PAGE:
A key provision being pursued directly by Vice President Mike Pence has paid off in the form of added financial aid earmarked for oppressed minorities in Iraq.
As the Washington Examiner reported, Pence reiterated in a speech this week his dedication to providing resources directly to Christian and Yazidi communities.
He told attendees at Wednesday’s Southern Baptist Convention annual meeting that his “promise” was to secure the funding to achieve his goal.
“We will not rest until we give our fellow Christians and persecuted communities across the Middle East the resources and support they need to recover, rebuild and flourish in their ancient homeland once again,” he said.
His recent declaration came after an announcement in October regarding the future of America’s international aid allocation. Pence said at the time that the Trump administration would redirect money from “ineffective” United Nations programs to USAID and faith-based charitable organizations.
The Washington Post reported that the United States Agency for International Development responded to pressure from the vice president by approving tens of millions of dollars in new spending to supplement the financial aid already benefiting these Iraqi minority groups.
Combined with the money already set aside for assistance within the two communities, the recently announced funds bring the total to more than $100 million during the current fiscal year.
First, USAID confirmed it would take advantage of a rarely used provision allowing a direct allocation of funds totaling $10 million split between two organizations. One of the umbrella groups receiving money is operated by Catholic Relief Services.
Following that initial funding, USAID pledged another $25 million to assist Iraq’s “persecuted communities,” specifically Christians living in the Nineveh Plains and the Yazidis located in Sinjar.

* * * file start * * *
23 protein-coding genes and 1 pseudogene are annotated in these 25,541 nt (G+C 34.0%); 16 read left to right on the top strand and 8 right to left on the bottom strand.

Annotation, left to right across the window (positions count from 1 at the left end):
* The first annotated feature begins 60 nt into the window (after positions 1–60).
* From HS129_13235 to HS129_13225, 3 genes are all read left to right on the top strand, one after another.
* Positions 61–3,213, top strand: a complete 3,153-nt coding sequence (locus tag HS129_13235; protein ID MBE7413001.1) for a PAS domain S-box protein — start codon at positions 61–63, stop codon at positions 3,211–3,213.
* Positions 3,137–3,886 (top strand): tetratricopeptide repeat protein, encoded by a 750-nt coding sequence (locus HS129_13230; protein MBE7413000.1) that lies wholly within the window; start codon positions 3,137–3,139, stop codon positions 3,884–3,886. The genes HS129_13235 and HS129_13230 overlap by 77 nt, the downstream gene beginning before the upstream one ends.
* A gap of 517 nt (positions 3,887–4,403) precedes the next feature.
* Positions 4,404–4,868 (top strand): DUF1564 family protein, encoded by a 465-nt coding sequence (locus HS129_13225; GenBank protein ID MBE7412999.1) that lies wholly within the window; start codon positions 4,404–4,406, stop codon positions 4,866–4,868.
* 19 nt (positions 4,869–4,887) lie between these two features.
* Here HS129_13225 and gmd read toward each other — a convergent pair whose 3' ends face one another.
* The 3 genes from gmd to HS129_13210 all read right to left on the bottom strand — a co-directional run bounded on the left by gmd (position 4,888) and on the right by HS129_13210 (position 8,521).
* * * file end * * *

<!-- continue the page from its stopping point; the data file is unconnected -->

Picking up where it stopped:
USAID Administrator Mark Green addressed criticism that the increased aid indicates a religious preference on the part of the Trump administration.
“No, because we are working with so many other religiously persecuted communities,” he said. “We are standing up for them.”
Green wrote a Wall Street Journal editorial on the topic, which Pence linked in a tweet celebrating the victory.
Must read @USAIDMarkGreen op-ed in the @WSJ: “At the direction of @POTUS & @VP, @USAID is now redoubling its effort to swiftly deliver & distribute the aid that Iraq’s persecuted religious communities desperately need. The delays must end, and they will.” https://t.co/hdlvPQmXnQ
— Vice President Mike Pence (@VP) June 14, 2018
Both minority populations have seen marked decreases since post-9/11 military intervention in the country and the subsequent uprising of the Islamic State group.
Since 2003, the number of Christians in Nineveh has dropped from about 1.5 million to less than 200,000. The Yazidi community has witnessed a similar reduction in numbers throughout the Sinjar region.
Pence has been one of many advocates for increased financial assistance to the persecuted minorities in Iraq. Nina Shea of the Hudson Institute’s Center for Religious Freedom has long argued that these communities suffered as they waited for U.S. aid.
“Why would you not give aid on the basis of creed if it’s genocide based on creed,” she said. “They’re survivors of genocide, the most heinous of all human rights abuses and atrocities. We vowed after the Holocaust that never again would we be passive, never again would we let a community flounder and vanish.”
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